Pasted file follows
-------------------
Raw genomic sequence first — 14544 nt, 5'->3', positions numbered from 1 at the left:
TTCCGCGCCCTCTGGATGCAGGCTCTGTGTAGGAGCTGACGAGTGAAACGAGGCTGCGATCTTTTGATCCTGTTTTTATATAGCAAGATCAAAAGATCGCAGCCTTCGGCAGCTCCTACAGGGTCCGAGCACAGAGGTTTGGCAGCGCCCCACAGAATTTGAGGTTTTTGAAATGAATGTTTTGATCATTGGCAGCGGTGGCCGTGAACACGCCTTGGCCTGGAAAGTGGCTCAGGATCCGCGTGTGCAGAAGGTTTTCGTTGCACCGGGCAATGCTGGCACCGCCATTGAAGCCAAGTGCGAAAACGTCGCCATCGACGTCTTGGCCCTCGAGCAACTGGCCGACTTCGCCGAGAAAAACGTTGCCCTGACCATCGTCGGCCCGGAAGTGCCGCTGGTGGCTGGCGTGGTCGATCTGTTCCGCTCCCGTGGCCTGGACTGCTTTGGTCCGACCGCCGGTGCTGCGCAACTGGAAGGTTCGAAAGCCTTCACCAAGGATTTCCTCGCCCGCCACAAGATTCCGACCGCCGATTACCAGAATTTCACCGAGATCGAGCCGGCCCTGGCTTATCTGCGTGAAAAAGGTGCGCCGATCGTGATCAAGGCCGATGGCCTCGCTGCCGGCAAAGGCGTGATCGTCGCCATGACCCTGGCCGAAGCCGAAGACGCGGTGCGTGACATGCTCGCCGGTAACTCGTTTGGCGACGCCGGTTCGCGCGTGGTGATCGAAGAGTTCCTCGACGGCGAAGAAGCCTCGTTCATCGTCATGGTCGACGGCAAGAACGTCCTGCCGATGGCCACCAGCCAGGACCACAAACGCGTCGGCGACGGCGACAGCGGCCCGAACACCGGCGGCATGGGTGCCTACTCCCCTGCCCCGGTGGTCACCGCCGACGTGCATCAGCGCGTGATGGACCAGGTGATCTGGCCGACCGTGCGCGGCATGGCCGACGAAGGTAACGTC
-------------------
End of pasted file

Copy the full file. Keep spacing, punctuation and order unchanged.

Raw genomic sequence first — 14544 nt, 5'->3', positions numbered from 1 at the left:
TTCCGCGCCCTCTGGATGCAGGCTCTGTGTAGGAGCTGACGAGTGAAACGAGGCTGCGATCTTTTGATCCTGTTTTTATATAGCAAGATCAAAAGATCGCAGCCTTCGGCAGCTCCTACAGGGTCCGAGCACAGAGGTTTGGCAGCGCCCCACAGAATTTGAGGTTTTTGAAATGAATGTTTTGATCATTGGCAGCGGTGGCCGTGAACACGCCTTGGCCTGGAAAGTGGCTCAGGATCCGCGTGTGCAGAAGGTTTTCGTTGCACCGGGCAATGCTGGCACCGCCATTGAAGCCAAGTGCGAAAACGTCGCCATCGACGTCTTGGCCCTCGAGCAACTGGCCGACTTCGCCGAGAAAAACGTTGCCCTGACCATCGTCGGCCCGGAAGTGCCGCTGGTGGCTGGCGTGGTCGATCTGTTCCGCTCCCGTGGCCTGGACTGCTTTGGTCCGACCGCCGGTGCTGCGCAACTGGAAGGTTCGAAAGCCTTCACCAAGGATTTCCTCGCCCGCCACAAGATTCCGACCGCCGATTACCAGAATTTCACCGAGATCGAGCCGGCCCTGGCTTATCTGCGTGAAAAAGGTGCGCCGATCGTGATCAAGGCCGATGGCCTCGCTGCCGGCAAAGGCGTGATCGTCGCCATGACCCTGGCCGAAGCCGAAGACGCGGTGCGTGACATGCTCGCCGGTAACTCGTTTGGCGACGCCGGTTCGCGCGTGGTGATCGAAGAGTTCCTCGACGGCGAAGAAGCCTCGTTCATCGTCATGGTCGACGGCAAGAACGTCCTGCCGATGGCCACCAGCCAGGACCACAAACGCGTCGGCGACGGCGACAGCGGCCCGAACACCGGCGGCATGGGTGCCTACTCCCCTGCCCCGGTGGTCACCGCCGACGTGCATCAGCGCGTGATGGACCAGGTGATCTGGCCGACCGTGCGCGGCATGGCCGACGAAGGTAACGTC